Cheri, whose first marriage broke up due to the strain created by her illness, is happily remarried and the mother of two grown children. She has a positive attitude and tries to live every day to the fullest, taking pleasure from all life still has to offer, including country-road spins on her beloved Harley-Davidson motorcycle. Cheri has written a brief but detailed history about her battle with Crohn’s disease in order to help educate the public about the daily pain and stress that IBD, especially Crohn’s disease, inflicts on those it strikes. Below is her story.

SCIENCE – MEDICINE – Crohn's Disease
Published: FEBRUARY 2015
Crohn’s link to bacterium in cows opens door to antibiotic treatment

Analysis by Dr. MICHAEL T. COLLINS
Writing from Madison, Wisconsin

Within the last decade, elite scientists around the world have made a positive link between Crohn’s disease and a bug called Mycobacterium avium paratuberculosis (MAP), seen magnified approximately 50,000 times under an electron microscope in the photo to the left. MAP originates in cattle where it causes Johne’s disease, but it has recently been proven that many Crohn’s patients also are infected with MAP, which is probably the cause of their chronic gut inflammation. Now a scientist, who has spent 30 years studying MAP, explains how these new scientific findings open the door to expanded use of antibiotics to treat, and possibly cure, Crohn’s disease.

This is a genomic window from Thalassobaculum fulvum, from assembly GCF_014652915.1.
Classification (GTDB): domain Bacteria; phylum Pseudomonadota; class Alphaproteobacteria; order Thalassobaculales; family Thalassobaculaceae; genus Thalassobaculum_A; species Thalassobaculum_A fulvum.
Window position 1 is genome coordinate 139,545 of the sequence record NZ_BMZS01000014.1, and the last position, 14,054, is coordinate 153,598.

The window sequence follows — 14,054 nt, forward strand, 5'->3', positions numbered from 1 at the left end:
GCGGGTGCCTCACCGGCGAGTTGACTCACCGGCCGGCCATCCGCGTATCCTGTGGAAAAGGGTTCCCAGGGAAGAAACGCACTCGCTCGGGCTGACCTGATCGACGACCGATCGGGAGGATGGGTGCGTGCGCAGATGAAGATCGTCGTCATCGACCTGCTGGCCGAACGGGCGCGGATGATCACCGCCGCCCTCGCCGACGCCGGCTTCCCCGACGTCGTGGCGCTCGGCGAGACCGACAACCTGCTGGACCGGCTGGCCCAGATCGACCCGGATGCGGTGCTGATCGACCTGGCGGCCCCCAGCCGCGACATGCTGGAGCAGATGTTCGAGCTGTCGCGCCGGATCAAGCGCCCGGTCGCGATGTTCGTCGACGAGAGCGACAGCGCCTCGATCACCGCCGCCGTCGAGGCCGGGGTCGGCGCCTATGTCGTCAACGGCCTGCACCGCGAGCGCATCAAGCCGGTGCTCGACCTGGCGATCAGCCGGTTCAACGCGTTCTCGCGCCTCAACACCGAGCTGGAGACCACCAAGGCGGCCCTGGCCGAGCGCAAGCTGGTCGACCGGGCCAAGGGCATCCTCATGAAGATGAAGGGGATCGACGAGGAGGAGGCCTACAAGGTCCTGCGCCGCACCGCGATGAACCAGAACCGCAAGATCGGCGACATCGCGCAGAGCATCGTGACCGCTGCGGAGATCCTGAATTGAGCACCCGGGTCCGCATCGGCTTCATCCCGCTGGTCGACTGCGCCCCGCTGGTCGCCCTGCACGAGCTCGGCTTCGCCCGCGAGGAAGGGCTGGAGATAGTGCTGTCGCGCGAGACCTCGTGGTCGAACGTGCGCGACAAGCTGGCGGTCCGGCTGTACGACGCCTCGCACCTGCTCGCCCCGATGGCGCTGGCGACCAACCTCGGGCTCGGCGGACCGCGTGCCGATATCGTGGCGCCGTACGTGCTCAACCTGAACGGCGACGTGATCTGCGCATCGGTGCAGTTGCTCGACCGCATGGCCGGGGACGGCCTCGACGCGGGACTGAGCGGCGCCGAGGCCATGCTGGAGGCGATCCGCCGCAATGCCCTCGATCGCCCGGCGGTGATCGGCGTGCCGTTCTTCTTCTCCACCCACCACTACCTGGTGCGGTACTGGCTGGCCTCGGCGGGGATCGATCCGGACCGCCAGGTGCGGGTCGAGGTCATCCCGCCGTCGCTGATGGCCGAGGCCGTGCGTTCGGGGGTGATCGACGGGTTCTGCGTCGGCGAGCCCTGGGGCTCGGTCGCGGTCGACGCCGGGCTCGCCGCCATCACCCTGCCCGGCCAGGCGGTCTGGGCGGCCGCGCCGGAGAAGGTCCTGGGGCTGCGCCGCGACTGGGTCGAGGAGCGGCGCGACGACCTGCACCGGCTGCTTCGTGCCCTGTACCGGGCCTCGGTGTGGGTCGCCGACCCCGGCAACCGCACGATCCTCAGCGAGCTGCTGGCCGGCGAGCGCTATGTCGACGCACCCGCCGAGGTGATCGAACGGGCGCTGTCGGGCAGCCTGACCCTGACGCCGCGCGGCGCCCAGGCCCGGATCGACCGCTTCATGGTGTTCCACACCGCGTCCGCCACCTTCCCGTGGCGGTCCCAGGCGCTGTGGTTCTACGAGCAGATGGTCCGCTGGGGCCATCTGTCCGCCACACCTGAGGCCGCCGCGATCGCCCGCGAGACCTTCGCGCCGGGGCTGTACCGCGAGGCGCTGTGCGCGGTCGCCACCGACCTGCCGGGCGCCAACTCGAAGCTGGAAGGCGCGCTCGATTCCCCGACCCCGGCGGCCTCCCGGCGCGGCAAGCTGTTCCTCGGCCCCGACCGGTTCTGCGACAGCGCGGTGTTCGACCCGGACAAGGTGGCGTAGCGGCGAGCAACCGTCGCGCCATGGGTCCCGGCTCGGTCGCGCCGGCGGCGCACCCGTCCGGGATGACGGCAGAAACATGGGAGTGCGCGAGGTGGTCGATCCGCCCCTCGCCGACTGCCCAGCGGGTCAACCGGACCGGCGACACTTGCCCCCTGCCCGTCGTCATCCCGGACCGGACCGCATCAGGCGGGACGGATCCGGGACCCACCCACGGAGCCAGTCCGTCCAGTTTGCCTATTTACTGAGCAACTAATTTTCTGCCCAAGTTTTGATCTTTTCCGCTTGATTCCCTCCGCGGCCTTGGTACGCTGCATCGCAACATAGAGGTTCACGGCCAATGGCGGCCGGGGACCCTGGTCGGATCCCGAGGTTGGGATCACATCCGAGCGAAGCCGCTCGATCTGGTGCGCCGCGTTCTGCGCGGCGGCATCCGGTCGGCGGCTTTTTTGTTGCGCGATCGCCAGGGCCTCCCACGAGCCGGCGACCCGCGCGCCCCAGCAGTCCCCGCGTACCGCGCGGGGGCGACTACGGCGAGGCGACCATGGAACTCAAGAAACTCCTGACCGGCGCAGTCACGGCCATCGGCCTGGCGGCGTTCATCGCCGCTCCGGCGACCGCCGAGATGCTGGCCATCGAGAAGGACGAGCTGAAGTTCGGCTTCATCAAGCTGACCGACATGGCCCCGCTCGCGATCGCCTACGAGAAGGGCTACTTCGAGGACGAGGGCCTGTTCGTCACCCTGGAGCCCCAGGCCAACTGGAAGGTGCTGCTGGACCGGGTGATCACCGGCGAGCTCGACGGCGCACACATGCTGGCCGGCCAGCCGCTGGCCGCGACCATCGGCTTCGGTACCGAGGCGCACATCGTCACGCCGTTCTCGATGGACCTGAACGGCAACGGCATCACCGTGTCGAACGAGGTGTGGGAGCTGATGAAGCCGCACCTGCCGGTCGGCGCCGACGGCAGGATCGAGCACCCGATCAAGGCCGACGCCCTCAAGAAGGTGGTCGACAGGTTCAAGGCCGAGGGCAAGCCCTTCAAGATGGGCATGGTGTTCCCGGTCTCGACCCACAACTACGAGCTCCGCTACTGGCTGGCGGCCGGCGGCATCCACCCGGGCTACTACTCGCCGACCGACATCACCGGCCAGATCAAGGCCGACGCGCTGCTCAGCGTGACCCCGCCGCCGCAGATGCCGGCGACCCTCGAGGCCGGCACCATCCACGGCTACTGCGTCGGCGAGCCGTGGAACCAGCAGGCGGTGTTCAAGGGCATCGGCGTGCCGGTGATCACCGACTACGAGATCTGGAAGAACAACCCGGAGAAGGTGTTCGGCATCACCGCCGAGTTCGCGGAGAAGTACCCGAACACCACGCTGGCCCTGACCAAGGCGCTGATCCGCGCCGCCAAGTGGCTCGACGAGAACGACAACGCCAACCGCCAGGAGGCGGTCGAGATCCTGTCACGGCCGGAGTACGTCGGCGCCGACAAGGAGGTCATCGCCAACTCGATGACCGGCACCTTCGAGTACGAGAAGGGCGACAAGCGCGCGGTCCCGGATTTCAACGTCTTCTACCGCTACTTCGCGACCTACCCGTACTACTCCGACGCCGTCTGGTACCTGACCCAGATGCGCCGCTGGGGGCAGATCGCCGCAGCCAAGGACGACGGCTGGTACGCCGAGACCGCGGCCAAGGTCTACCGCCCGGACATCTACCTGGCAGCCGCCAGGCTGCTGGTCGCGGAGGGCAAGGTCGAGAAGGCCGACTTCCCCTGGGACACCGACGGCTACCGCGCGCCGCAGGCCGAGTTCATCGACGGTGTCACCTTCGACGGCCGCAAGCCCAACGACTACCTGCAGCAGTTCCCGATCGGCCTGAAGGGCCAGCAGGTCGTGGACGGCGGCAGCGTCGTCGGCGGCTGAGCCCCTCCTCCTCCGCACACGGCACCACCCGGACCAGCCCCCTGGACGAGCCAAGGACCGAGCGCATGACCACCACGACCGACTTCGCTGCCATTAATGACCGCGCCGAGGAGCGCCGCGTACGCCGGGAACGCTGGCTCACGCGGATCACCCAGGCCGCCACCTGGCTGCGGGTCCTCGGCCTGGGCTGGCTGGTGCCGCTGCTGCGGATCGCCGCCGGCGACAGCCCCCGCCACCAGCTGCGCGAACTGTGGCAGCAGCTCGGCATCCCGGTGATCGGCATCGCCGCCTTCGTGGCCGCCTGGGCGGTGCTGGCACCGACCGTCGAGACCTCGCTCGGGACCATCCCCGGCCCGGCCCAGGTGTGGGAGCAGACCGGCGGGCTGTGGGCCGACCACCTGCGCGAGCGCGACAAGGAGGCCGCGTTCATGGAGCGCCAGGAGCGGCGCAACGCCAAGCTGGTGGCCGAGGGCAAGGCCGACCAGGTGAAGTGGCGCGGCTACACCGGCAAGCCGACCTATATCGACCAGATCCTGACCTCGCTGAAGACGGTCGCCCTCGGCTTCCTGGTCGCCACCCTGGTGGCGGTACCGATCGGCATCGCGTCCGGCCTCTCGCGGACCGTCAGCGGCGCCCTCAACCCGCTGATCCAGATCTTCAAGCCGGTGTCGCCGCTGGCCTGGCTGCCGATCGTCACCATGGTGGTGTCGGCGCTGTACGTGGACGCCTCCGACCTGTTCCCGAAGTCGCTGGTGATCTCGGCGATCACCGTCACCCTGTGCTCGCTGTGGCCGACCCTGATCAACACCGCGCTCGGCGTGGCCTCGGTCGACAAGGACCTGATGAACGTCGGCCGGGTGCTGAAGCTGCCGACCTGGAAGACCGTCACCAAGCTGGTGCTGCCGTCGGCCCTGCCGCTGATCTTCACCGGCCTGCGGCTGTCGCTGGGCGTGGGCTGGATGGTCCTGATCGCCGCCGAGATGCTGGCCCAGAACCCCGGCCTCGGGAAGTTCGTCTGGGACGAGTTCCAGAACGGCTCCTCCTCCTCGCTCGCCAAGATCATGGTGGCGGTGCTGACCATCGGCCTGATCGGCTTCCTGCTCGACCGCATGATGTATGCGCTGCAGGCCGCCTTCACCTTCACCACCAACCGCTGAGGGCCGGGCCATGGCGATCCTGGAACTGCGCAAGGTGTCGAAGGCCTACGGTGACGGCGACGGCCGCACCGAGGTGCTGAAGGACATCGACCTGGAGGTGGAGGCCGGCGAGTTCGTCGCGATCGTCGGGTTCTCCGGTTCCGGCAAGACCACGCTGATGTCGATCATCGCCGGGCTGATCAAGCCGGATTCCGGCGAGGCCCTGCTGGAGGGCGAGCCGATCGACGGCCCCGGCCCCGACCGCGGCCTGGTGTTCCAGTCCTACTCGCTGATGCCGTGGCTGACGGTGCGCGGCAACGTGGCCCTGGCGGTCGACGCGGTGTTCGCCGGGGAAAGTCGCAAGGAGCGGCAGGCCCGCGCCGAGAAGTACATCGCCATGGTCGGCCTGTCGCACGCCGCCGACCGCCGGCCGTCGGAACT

8,500 Words | 27 Photos | 4 Illustrations

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SCIENCE – MEDICINE – Crohn's Disease
Published: JUNE 2015
Medical pioneer from Down Under leads world in Crohn’s treatment

Writing from Montreal

Dr. Thomas Borody of Australia enjoys the highest remission rate of any doctor in the world when it comes to treating Crohn’s patients. Now he and U.S.-based Dr. William Chamberlin, who like Dr. Borody treats Crohn’s as an infectious disease, talk about the antibiotic formulas they use, their success rates, and their views on the future direction of Crohn’s treatments. Microbiologist Dr. Saleh Naser of the University of Central Florida explains why the connection between MAP bacterium and Crohn’s continues to confound most microbiologists and gastroenterologists.

12,765 Words | 29 Photos | 4 Illustrations